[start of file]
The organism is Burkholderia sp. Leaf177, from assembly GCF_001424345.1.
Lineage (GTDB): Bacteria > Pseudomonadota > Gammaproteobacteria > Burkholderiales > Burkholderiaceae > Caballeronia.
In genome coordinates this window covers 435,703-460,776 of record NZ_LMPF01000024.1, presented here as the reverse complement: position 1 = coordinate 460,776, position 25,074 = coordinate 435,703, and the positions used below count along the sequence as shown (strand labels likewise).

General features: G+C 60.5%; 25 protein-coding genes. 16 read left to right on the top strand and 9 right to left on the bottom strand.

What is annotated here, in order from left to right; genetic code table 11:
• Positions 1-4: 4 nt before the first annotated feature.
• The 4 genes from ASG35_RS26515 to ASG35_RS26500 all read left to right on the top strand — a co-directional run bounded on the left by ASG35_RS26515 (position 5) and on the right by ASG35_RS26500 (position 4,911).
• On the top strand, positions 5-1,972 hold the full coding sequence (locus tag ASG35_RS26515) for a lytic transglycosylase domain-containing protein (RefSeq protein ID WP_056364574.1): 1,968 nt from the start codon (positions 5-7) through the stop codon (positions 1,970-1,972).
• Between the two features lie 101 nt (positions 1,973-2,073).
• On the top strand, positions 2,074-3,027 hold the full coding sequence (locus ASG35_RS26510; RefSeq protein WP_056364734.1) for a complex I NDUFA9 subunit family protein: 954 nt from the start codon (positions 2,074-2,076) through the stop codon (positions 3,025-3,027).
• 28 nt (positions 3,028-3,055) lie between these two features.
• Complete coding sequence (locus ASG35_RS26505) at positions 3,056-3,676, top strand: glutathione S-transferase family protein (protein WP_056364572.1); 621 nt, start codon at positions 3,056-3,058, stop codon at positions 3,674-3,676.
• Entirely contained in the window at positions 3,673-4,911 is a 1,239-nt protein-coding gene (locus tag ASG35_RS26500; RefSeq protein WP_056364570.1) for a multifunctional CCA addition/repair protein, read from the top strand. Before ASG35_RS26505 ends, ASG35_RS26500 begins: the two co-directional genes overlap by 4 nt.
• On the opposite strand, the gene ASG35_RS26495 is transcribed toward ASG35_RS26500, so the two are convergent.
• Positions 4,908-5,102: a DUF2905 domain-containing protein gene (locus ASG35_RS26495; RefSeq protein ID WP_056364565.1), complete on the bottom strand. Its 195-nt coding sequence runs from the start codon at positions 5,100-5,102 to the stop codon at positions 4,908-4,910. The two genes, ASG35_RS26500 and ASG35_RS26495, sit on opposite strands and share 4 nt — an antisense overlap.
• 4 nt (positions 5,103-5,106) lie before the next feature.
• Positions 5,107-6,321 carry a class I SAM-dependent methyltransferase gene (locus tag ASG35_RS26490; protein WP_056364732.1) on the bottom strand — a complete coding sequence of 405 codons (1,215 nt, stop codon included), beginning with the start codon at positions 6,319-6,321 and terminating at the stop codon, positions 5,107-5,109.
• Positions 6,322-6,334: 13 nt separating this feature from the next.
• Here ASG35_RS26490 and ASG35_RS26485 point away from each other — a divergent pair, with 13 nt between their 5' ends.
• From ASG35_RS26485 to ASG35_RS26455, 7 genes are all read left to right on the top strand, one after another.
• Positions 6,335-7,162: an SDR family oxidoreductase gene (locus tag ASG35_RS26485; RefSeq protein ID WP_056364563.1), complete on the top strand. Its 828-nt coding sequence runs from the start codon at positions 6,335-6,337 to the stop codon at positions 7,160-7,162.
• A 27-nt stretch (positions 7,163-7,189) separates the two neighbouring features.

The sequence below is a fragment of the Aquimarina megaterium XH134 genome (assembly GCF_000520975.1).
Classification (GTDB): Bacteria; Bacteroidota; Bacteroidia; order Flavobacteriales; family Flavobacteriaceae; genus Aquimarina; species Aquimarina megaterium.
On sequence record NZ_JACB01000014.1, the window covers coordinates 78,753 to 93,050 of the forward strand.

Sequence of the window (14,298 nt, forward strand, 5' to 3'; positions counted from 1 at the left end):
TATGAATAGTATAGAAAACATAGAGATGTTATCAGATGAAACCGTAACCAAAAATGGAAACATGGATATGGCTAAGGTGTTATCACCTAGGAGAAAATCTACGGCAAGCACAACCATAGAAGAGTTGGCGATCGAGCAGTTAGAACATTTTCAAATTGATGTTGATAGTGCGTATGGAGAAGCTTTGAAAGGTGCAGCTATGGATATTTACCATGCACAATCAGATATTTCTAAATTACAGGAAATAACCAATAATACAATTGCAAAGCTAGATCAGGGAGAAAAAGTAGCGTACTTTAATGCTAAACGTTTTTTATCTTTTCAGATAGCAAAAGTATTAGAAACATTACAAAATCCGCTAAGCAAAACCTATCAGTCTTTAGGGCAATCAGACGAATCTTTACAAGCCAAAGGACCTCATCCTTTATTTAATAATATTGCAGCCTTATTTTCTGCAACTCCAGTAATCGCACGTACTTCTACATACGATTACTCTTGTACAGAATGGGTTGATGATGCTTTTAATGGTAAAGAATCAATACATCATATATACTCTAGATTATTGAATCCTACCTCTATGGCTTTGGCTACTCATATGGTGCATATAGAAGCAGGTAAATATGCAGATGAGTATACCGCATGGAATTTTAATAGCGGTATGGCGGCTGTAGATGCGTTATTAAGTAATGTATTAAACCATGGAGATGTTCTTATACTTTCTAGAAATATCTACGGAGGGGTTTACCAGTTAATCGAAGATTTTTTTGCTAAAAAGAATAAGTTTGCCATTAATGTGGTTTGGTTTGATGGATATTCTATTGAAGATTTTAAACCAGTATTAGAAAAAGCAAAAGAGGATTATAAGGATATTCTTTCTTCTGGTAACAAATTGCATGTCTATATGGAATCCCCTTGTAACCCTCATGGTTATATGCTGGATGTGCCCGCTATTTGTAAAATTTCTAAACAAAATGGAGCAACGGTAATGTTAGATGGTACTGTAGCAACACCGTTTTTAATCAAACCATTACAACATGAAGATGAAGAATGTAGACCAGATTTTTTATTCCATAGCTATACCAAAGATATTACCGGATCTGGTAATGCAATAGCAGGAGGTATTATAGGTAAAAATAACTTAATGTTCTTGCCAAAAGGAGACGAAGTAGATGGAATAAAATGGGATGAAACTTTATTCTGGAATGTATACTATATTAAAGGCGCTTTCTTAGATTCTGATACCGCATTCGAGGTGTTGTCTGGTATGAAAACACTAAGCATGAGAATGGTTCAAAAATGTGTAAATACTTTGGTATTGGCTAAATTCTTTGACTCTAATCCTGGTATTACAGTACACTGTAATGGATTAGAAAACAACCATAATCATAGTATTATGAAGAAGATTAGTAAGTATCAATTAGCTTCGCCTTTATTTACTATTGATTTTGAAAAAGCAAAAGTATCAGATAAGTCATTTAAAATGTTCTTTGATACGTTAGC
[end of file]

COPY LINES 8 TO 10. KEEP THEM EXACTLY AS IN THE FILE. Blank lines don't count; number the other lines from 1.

• On the top strand, positions 5-1,972 hold the full coding sequence (locus tag ASG35_RS26515) for a lytic transglycosylase domain-containing protein (RefSeq protein ID WP_056364574.1): 1,968 nt from the start codon (positions 5-7) through the stop codon (positions 1,970-1,972).
• Between the two features lie 101 nt (positions 1,973-2,073).
• On the top strand, positions 2,074-3,027 hold the full coding sequence (locus ASG35_RS26510; RefSeq protein WP_056364734.1) for a complex I NDUFA9 subunit family protein: 954 nt from the start codon (positions 2,074-2,076) through the stop codon (positions 3,025-3,027).